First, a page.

Until recently based in Sydney’s Northern Beaches I have now moved to the Lower Blue Mountains. I make original art and architectural mosaic for private and public spaces. Originally trained in fine art and in theatre, I have been working exclusively in mosaic since 2003 and have furthered my mosaic education in Italy, the UK, USA and New Zealand including:
- Advanced mosaic workshop with Sonia King, West Dean, UK, 2013
- Masterclass with Guilio Menossi, Austin, Tx, 2010
- Masterclass with Lynn Chinn, San Diego 2009
- Mosaic Art School, Ravenna, Italy - 2006
- Advanced Mosaic Workshop with Sonia King, Auckland, NZ, 2005
- Smalti Workshop with Martin Cheek – Sydney 2004
- Mosaic techniques, City Lit, London 2002 and 2003
- Dartington College of Arts, Devon - 1973-4
A multi-award winning artist, my work is shown and collected both in Australia and internationally. Public and commercial commissions are in Sydney and many private commissions are in Sydney, Melbourne, the USA, UK and Canada. About 70% of my work is commission, and you can find more information about the commission process here.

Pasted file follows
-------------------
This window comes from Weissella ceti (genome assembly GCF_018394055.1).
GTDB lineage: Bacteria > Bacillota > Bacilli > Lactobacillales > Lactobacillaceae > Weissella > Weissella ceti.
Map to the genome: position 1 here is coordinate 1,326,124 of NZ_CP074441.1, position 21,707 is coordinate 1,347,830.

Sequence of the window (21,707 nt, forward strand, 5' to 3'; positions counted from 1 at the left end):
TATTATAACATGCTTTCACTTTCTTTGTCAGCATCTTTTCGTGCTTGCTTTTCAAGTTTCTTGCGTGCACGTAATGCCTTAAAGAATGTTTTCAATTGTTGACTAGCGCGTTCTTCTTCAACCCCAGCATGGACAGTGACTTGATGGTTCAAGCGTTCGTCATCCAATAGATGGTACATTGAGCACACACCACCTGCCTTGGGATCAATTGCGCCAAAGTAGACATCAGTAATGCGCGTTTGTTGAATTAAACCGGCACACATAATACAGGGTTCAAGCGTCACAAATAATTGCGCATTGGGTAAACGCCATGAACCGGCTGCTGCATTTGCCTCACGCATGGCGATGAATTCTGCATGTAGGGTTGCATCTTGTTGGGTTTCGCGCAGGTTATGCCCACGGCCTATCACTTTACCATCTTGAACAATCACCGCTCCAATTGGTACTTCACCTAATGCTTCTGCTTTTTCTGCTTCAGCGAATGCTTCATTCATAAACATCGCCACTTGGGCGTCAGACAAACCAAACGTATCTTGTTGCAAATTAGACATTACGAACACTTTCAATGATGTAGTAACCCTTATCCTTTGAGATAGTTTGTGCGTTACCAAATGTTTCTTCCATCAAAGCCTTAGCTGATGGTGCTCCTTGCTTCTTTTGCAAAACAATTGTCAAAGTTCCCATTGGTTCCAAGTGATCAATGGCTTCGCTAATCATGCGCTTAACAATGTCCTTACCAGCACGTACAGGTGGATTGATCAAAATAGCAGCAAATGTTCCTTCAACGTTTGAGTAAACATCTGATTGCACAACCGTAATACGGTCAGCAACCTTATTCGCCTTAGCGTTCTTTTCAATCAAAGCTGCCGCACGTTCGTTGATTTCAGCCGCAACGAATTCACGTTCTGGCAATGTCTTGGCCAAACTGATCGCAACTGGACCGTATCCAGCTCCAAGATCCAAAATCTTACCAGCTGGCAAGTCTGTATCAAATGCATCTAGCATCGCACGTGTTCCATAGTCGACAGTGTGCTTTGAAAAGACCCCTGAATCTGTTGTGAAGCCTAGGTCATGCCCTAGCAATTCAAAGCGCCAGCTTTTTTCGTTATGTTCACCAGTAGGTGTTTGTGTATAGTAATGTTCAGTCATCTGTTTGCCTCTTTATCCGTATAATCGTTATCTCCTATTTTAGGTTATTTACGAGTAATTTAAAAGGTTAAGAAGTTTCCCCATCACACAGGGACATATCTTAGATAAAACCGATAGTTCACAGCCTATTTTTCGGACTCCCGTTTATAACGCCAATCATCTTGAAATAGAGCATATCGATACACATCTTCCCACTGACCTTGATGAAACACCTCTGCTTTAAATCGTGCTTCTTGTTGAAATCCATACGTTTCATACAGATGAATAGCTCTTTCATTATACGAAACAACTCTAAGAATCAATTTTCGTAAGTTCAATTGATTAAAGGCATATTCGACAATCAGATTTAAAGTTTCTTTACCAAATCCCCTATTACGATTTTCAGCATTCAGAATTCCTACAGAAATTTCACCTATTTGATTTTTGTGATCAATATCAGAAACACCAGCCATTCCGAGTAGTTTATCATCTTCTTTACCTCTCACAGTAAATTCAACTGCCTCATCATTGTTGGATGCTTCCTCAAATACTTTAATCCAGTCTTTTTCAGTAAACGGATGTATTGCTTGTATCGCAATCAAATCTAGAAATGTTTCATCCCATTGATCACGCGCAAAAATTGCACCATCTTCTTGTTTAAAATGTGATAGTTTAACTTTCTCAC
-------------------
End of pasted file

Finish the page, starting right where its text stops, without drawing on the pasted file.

My work has also been featured in a variety of books and magazines and on television. I was recently invited to represent Australia at the first Internatonal Symposium of Contemporary Mosaic in Ploaghe, Sardinia, Italy.
Mosaic has existed as an art form for thousands of years. As a contemporary artist, I am fascinated by the creative tension of using ancient techniques and traditional materials to make modern art. My pieces are often inspired by the materials I use and by the contrasts that I can achieve by mixing different textures in the same piece: the roughness of marble against the smoothness of glass. The density of colour in smalti and the softness of unglazed ceramic.
I am also interested in the play of colour over a large area and the way in which colour itself can lend movement and dimension to an artwork. For studio work, I often work in series which allows me to explore a theme in depth. The first reaction to my work is often an outstretched hand and I am always delighted by this response.